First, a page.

Hi, my name's Alan. I work for the British Horse Society and we're running a campaign called Dead Slow, which is aimed at getting people to slow right down while they're driving near horses.
I’m sure you’ve heard all this before, but I thought it might help if I told you something about the way horses think, and what can happen when you drive past these beautiful, sensitive animals.
When you approach a horse on the road, what are you thinking? Are you considering the three brains working here? Have a guess at whose brains I’m talking about.
Yep – there’s yours, the rider’s and the horse’s. Three brains, all probably thinking different thoughts, and any one of them could come up with something that puts you all in danger.
You’re probably familiar with how the rider thinks, because they’re human like you, so let’s look at how the horse will be thinking.
I’m a runner, not a fighter
As you approach, that horse’s brain will be working to a risk assessment that’s thousands of years old. They’re flight animals – which means they’re more likely to run away from danger than fight it – and they work on the messages they receive from their surroundings. These messages are considered in the horse’s brain for a fraction of a second.
So, your car approaches the horse too fast. If it’s behind them, then the car is in their blind spot, but they’ll hear it. From the front, they see a large object moving towards them at speed. Either way, your car will be considered a threat to the horse.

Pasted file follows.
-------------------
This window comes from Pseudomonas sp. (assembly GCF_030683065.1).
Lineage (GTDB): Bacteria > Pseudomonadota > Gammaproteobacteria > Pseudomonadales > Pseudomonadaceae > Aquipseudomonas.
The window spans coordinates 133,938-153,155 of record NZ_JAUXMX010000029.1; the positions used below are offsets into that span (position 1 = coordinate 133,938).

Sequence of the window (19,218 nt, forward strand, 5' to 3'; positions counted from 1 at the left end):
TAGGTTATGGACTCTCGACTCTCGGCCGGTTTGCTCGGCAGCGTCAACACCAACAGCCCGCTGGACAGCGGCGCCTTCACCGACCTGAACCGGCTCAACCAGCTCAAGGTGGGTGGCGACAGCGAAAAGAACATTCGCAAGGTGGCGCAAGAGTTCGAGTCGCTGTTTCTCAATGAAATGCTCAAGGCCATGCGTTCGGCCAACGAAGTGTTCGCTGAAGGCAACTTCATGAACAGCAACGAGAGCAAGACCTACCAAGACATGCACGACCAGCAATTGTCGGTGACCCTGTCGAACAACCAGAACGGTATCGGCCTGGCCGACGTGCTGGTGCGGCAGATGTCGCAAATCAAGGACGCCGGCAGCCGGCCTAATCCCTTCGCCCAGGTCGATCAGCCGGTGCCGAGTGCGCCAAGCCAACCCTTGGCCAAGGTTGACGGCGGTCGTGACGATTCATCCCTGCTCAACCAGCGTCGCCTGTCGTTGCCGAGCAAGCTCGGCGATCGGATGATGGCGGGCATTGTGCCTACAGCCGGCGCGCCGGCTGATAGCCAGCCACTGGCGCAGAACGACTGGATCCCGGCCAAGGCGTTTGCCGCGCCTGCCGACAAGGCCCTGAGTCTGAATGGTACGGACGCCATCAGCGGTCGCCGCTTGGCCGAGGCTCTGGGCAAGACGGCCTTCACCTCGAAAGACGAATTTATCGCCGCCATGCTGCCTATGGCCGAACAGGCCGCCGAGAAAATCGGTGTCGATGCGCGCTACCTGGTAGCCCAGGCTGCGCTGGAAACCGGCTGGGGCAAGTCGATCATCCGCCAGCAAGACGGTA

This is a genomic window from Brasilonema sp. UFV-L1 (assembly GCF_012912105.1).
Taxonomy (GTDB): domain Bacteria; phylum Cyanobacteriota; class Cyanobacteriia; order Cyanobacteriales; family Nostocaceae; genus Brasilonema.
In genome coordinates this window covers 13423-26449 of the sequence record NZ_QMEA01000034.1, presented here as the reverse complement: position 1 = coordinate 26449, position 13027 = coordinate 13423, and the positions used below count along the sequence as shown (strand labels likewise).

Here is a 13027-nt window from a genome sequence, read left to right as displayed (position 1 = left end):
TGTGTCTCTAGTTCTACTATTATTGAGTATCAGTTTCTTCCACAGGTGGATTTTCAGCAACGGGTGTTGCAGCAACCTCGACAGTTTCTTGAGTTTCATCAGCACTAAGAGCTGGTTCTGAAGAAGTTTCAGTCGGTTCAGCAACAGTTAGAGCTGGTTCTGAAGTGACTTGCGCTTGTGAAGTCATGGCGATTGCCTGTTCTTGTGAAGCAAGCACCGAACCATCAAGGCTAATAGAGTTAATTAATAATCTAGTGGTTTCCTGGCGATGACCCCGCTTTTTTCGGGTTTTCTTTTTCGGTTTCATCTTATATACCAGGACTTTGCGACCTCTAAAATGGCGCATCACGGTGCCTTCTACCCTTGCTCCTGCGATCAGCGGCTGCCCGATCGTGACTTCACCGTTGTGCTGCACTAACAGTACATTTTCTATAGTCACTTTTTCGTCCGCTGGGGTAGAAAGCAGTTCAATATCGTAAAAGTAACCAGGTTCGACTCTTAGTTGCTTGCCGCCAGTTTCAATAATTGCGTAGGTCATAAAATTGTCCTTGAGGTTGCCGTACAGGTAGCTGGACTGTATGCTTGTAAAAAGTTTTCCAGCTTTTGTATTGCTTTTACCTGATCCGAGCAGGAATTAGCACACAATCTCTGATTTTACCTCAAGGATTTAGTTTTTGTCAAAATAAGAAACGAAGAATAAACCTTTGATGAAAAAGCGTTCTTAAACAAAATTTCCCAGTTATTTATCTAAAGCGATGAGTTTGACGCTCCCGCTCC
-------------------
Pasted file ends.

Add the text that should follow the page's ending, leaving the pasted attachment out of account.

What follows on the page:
Horsey risk assessment
This is where the horse’s risk assessment kicks in. In that split second, it’ll consider these options:
- Accept the risk, because of the training it’s had and the confidence it has in the rider. The rider has the horse’s attention, respect and trust
- Try to remove the risk by kicking the car
- Try to reduce the risk by kicking out and running off in the opposite direction
- Try to avoid the risk by moving quickly to one side.
Of course, as you approach, you don’t know which of these actions the horse will take. And, to complicate the situation, there are probably lots of other things the horse is picking up and processing at the same time: maybe a bird flies out of the hedge – more information for the horse to act on.
‘Dead Slow’ advice
In the past five years, 38 riders and 212 horses have been killed on UK roads – 75% of them because a vehicle passed too fast and too close to the horse.
Now you know the stats, and understand that the ‘third brain’ in the equation can be so unpredictable, doesn’t it make sense to follow the Dead Slow advice?
- When you see a horse, slow down to a maximum of 15 mph.
- Be patient. Don’t sound your horn or rev your engine.
- Pass the horse wide and slow.
- Drive away slowly.
We can never know for certain what the horse is thinking, so do your own risk assessment. A horse is a large, powerful and very quick animal. Following these rules when you meet one on the road will drastically reduce the risk of anyone getting hurt – man or beast.
Dead Slow? Good choice.
Read more about the Dead Slow campaign here on the British Horse Society website.